If the fire service encouraged people to install smoke alarms and to improve their fire safety knowledge, the number of fire fatalities would drop dramatically, according to Westmeath chief fire officer Dave Stewart.
He said 82% of fire-related deaths occurred in the home, yet smoke alarms were only installed in 28%. Less than 50% of Irish households have a smoke alarm.
Mr Steward said the British Government’s Fire Safety Review had reduced fire fatalities in the home from 562 in 1997 to 486 last year. The number of smoke alarms in households has also increased from 9% in 1987 to 79% ten years later.
“Britain has a definite strategy to fire prevention. Unfortunately, in Ireland, the Fire Service is still organised around the need to respond to fires. Budgets are primarily based on the operational costs of calling out the fire brigade with little funds provided for fire prevention,” Mr Stewart said.
The US spends the majority of its fire budget on dealing with fires rather than preventing them. As a result, it had the highest rate of fire fatalities in the world in 1992 and in 2001, it had the second highest.
One fire officer said he believed smoke alarms were a vital part of fire prevention but called for domestic sprinkler systems to be introduced as well. Waterford County chief fire officer Tony McCarthy said the system would help save the increasing number of single people dying in fires.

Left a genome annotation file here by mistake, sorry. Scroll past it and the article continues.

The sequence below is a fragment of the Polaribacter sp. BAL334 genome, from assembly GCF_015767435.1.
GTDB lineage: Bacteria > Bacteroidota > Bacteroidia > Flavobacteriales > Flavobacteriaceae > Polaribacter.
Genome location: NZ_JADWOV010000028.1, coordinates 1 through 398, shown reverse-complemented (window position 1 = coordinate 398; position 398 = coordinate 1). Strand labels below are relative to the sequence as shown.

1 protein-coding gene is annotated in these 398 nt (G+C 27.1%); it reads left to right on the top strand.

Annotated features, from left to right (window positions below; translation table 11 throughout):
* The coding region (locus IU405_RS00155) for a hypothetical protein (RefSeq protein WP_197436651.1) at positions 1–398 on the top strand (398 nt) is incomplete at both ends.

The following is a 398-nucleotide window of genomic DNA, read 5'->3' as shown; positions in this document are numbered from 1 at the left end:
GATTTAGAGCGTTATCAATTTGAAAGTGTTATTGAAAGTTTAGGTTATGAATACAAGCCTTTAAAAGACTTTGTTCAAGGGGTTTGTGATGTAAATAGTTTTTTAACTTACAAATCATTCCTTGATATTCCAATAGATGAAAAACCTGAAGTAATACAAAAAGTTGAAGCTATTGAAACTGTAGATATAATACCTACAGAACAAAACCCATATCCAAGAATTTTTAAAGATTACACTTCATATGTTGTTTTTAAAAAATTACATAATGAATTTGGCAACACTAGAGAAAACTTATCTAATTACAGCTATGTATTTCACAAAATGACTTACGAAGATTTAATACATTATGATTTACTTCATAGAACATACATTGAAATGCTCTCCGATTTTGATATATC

“All the smoke alarms in the world won’t save you if you’re under the influence.
“The only way of saving lives is to use domestic sprinklers. And if you have to wait ten minutes for the fire brigade, the sprinkler will reduce the damage to your house,” he said.
A recent British fire review found that sprinkler systems are highly effective in reducing deaths from fires. However it said the cost of installing them would be too high.
The National Safety Council said smoke alarms were still a highly effective way of reducing fire deaths. All new houses are required to have smoke alarms connected to the main electricity supply but this only accounts for 1% of housing.
The houses which do have smoke alarms often have “their batteries robbed for a radio,” according to the chief executive, Pat Costello.